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Title: Tribology of polymers and composites in unlubricated rolling and sliding contact
Author: Chen, Yong Kang
Awarding Body: University of Birmingham
Current Institution: University of Birmingham
Date of Award: 1996
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A reliable and simple twin-disc test rig has been designed and built and used for rolling-sliding tests. The real-time measurement system has allowed a detailed study of tribological behaviour of polymers and reinforced polymer composites under unlubricated, non-conformal and rolling-sliding contact. A mathematical model has been established to enable the disc surface temperature to be predicted. Both polyoxymethylene, polyamide 66 and short glass-fibre reinforced polyamide 66 composites have been investigated in the present work. A comprehensive set of results has been obtained for polyoxymethylene over a range of slip ratios, loads and speeds, and for polyamide 66 and short glass fibre reinforced polyamide 66 composites over a range of slip ratios and loads with a constant speed. This experimental information has revealed major differences in tribological behaviour between these materials. The predominant wear mechanisms were studied by surface and subsurface analysis and surface temperature characterisation. An attempt to apply the current results to engineering components made from these materials has been made. It is shown that friction-generated heat has a major influence on the performance of unreinforced POM and PA 66. The maximum surface temperature when these materials are in contact dominates their wear transitions. An attempt to establish an envelope for engineering applications has been made. POM appears to exhibit better wear resistance than P A 66 which was always inferior with higher wear rates and a tendency to form deep cracks in the surface. Experimental results show that the tribological behaviour of short glass-fibre reinforced polyamide 66 composites can be improved significantly by changing the crystallinity of the materials. The effects of moulding conditions have been investigated. The key is a thin film which exists on the contact surfaces when two discs run against each other under these test conditions. The film plays a dominant role in the "self-lubricating" property of the composite.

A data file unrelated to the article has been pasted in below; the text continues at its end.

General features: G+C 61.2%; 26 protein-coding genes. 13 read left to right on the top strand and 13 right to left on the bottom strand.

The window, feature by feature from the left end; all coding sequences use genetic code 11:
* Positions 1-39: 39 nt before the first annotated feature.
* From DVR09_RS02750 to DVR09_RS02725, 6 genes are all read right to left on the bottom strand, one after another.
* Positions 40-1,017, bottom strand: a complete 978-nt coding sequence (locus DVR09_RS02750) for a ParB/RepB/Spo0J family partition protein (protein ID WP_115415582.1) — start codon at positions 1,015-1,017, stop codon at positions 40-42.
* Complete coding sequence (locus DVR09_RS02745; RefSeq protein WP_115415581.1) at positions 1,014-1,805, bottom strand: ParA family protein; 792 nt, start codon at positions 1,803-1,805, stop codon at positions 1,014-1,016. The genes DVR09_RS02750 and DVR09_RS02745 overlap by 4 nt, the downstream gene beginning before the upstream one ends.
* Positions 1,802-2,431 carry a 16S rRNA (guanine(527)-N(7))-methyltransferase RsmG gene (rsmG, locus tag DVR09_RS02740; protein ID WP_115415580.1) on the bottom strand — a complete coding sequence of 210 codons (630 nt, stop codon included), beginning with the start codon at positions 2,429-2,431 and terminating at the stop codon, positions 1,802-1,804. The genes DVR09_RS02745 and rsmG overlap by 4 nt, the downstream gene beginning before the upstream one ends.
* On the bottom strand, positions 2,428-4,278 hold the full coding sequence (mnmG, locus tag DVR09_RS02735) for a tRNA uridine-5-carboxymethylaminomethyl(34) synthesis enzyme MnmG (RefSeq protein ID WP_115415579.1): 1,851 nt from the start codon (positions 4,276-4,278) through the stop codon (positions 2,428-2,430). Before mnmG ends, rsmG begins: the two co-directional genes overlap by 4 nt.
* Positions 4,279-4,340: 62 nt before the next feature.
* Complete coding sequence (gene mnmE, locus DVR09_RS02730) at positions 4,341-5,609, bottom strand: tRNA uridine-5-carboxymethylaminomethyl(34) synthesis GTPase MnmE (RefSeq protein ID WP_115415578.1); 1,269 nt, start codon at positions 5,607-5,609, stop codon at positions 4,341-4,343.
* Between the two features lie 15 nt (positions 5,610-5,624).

Supervisor: Not available Sponsor: Not available
Qualification Name: Thesis (Ph.D.) Qualification Level: Doctoral
EThOS ID:  DOI: Not available